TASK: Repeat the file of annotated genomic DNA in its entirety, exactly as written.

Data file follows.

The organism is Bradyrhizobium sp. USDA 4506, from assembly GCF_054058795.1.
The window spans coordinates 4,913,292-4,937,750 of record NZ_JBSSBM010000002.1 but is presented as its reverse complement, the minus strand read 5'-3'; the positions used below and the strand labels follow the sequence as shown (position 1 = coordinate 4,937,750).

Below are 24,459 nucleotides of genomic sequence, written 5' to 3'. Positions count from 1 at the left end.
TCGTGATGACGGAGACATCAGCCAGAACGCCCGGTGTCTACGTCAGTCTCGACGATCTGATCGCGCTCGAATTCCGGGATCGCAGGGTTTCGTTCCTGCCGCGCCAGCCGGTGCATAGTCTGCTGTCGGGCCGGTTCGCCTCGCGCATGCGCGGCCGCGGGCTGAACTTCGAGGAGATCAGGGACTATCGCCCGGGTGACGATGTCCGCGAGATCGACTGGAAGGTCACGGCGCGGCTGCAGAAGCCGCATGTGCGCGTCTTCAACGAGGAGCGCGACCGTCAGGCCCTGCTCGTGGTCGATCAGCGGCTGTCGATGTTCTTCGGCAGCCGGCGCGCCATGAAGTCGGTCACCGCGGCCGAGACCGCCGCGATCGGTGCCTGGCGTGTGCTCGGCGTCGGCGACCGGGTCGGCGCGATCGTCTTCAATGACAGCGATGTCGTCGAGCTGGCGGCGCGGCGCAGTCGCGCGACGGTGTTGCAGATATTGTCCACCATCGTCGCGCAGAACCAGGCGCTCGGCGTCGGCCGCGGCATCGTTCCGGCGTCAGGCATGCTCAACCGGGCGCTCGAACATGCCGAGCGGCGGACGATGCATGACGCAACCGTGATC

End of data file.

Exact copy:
The organism is Bradyrhizobium sp. USDA 4506, from assembly GCF_054058795.1.
The window spans coordinates 4,913,292-4,937,750 of record NZ_JBSSBM010000002.1 but is presented as its reverse complement, the minus strand read 5'-3'; the positions used below and the strand labels follow the sequence as shown (position 1 = coordinate 4,937,750).

Below are 24,459 nucleotides of genomic sequence, written 5' to 3'. Positions count from 1 at the left end.
TCGTGATGACGGAGACATCAGCCAGAACGCCCGGTGTCTACGTCAGTCTCGACGATCTGATCGCGCTCGAATTCCGGGATCGCAGGGTTTCGTTCCTGCCGCGCCAGCCGGTGCATAGTCTGCTGTCGGGCCGGTTCGCCTCGCGCATGCGCGGCCGCGGGCTGAACTTCGAGGAGATCAGGGACTATCGCCCGGGTGACGATGTCCGCGAGATCGACTGGAAGGTCACGGCGCGGCTGCAGAAGCCGCATGTGCGCGTCTTCAACGAGGAGCGCGACCGTCAGGCCCTGCTCGTGGTCGATCAGCGGCTGTCGATGTTCTTCGGCAGCCGGCGCGCCATGAAGTCGGTCACCGCGGCCGAGACCGCCGCGATCGGTGCCTGGCGTGTGCTCGGCGTCGGCGACCGGGTCGGCGCGATCGTCTTCAATGACAGCGATGTCGTCGAGCTGGCGGCGCGGCGCAGTCGCGCGACGGTGTTGCAGATATTGTCCACCATCGTCGCGCAGAACCAGGCGCTCGGCGTCGGCCGCGGCATCGTTCCGGCGTCAGGCATGCTCAACCGGGCGCTCGAACATGCCGAGCGGCGGACGATGCATGACGCAACCGTGATC